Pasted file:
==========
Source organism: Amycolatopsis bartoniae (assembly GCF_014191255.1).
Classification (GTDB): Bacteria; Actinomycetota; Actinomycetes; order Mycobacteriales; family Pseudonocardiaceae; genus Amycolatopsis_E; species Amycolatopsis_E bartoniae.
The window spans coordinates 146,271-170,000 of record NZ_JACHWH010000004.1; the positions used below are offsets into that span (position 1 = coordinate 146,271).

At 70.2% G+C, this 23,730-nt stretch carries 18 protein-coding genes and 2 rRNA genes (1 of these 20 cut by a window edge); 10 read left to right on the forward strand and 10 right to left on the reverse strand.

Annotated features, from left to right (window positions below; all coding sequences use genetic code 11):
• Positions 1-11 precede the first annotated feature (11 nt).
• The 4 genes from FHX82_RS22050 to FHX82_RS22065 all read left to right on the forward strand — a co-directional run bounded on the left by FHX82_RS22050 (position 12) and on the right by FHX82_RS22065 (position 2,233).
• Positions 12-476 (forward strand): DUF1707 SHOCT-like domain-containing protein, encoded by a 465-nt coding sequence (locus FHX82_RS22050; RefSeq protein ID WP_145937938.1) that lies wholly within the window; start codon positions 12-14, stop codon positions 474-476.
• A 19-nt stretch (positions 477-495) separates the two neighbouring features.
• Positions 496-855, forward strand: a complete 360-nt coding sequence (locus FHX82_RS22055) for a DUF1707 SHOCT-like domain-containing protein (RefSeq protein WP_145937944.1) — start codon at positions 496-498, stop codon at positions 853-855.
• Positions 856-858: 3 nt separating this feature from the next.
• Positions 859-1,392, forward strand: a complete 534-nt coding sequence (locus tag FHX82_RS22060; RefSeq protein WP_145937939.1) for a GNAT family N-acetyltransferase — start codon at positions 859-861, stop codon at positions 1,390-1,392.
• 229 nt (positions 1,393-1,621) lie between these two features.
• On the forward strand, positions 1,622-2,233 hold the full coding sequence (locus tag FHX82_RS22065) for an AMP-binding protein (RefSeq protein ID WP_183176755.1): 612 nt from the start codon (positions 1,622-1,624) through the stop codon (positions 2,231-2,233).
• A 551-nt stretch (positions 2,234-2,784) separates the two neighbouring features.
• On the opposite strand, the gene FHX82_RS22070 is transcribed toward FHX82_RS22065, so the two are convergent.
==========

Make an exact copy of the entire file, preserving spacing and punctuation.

Source organism: Amycolatopsis bartoniae (assembly GCF_014191255.1).
Classification (GTDB): Bacteria; Actinomycetota; Actinomycetes; order Mycobacteriales; family Pseudonocardiaceae; genus Amycolatopsis_E; species Amycolatopsis_E bartoniae.
The window spans coordinates 146,271-170,000 of record NZ_JACHWH010000004.1; the positions used below are offsets into that span (position 1 = coordinate 146,271).

At 70.2% G+C, this 23,730-nt stretch carries 18 protein-coding genes and 2 rRNA genes (1 of these 20 cut by a window edge); 10 read left to right on the forward strand and 10 right to left on the reverse strand.

Annotated features, from left to right (window positions below; all coding sequences use genetic code 11):
• Positions 1-11 precede the first annotated feature (11 nt).
• The 4 genes from FHX82_RS22050 to FHX82_RS22065 all read left to right on the forward strand — a co-directional run bounded on the left by FHX82_RS22050 (position 12) and on the right by FHX82_RS22065 (position 2,233).
• Positions 12-476 (forward strand): DUF1707 SHOCT-like domain-containing protein, encoded by a 465-nt coding sequence (locus FHX82_RS22050; RefSeq protein ID WP_145937938.1) that lies wholly within the window; start codon positions 12-14, stop codon positions 474-476.
• A 19-nt stretch (positions 477-495) separates the two neighbouring features.
• Positions 496-855, forward strand: a complete 360-nt coding sequence (locus FHX82_RS22055) for a DUF1707 SHOCT-like domain-containing protein (RefSeq protein WP_145937944.1) — start codon at positions 496-498, stop codon at positions 853-855.
• Positions 856-858: 3 nt separating this feature from the next.
• Positions 859-1,392, forward strand: a complete 534-nt coding sequence (locus tag FHX82_RS22060; RefSeq protein WP_145937939.1) for a GNAT family N-acetyltransferase — start codon at positions 859-861, stop codon at positions 1,390-1,392.
• 229 nt (positions 1,393-1,621) lie between these two features.
• On the forward strand, positions 1,622-2,233 hold the full coding sequence (locus tag FHX82_RS22065) for an AMP-binding protein (RefSeq protein ID WP_183176755.1): 612 nt from the start codon (positions 1,622-1,624) through the stop codon (positions 2,231-2,233).
• A 551-nt stretch (positions 2,234-2,784) separates the two neighbouring features.
• On the opposite strand, the gene FHX82_RS22070 is transcribed toward FHX82_RS22065, so the two are convergent.